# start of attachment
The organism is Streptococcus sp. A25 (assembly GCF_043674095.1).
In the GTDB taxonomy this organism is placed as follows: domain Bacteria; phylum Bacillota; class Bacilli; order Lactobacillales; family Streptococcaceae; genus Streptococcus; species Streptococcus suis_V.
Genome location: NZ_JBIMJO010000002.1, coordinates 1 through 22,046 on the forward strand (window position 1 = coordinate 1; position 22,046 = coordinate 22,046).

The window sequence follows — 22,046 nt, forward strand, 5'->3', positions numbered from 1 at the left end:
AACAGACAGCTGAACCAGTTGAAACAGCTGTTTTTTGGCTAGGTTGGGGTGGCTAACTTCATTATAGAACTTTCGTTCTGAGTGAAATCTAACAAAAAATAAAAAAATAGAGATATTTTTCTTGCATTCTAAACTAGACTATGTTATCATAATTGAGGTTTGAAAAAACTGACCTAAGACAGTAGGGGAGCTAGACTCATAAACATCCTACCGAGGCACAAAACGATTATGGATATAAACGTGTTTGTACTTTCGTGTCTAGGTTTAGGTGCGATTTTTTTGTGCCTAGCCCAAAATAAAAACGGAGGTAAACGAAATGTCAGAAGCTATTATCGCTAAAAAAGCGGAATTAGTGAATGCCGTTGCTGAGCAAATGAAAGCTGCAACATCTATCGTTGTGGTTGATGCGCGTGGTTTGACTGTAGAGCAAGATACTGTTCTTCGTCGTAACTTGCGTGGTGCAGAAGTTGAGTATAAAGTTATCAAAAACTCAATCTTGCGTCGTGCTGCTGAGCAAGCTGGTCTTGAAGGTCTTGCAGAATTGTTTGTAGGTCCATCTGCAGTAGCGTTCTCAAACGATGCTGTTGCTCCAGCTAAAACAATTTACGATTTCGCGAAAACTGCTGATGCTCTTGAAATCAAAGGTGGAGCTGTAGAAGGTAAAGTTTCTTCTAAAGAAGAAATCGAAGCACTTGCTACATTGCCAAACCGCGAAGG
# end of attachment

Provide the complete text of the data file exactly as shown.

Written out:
The organism is Streptococcus sp. A25 (assembly GCF_043674095.1).
In the GTDB taxonomy this organism is placed as follows: domain Bacteria; phylum Bacillota; class Bacilli; order Lactobacillales; family Streptococcaceae; genus Streptococcus; species Streptococcus suis_V.
Genome location: NZ_JBIMJO010000002.1, coordinates 1 through 22,046 on the forward strand (window position 1 = coordinate 1; position 22,046 = coordinate 22,046).

The window sequence follows — 22,046 nt, forward strand, 5'->3', positions numbered from 1 at the left end:
AACAGACAGCTGAACCAGTTGAAACAGCTGTTTTTTGGCTAGGTTGGGGTGGCTAACTTCATTATAGAACTTTCGTTCTGAGTGAAATCTAACAAAAAATAAAAAAATAGAGATATTTTTCTTGCATTCTAAACTAGACTATGTTATCATAATTGAGGTTTGAAAAAACTGACCTAAGACAGTAGGGGAGCTAGACTCATAAACATCCTACCGAGGCACAAAACGATTATGGATATAAACGTGTTTGTACTTTCGTGTCTAGGTTTAGGTGCGATTTTTTTGTGCCTAGCCCAAAATAAAAACGGAGGTAAACGAAATGTCAGAAGCTATTATCGCTAAAAAAGCGGAATTAGTGAATGCCGTTGCTGAGCAAATGAAAGCTGCAACATCTATCGTTGTGGTTGATGCGCGTGGTTTGACTGTAGAGCAAGATACTGTTCTTCGTCGTAACTTGCGTGGTGCAGAAGTTGAGTATAAAGTTATCAAAAACTCAATCTTGCGTCGTGCTGCTGAGCAAGCTGGTCTTGAAGGTCTTGCAGAATTGTTTGTAGGTCCATCTGCAGTAGCGTTCTCAAACGATGCTGTTGCTCCAGCTAAAACAATTTACGATTTCGCGAAAACTGCTGATGCTCTTGAAATCAAAGGTGGAGCTGTAGAAGGTAAAGTTTCTTCTAAAGAAGAAATCGAAGCACTTGCTACATTGCCAAACCGCGAAGG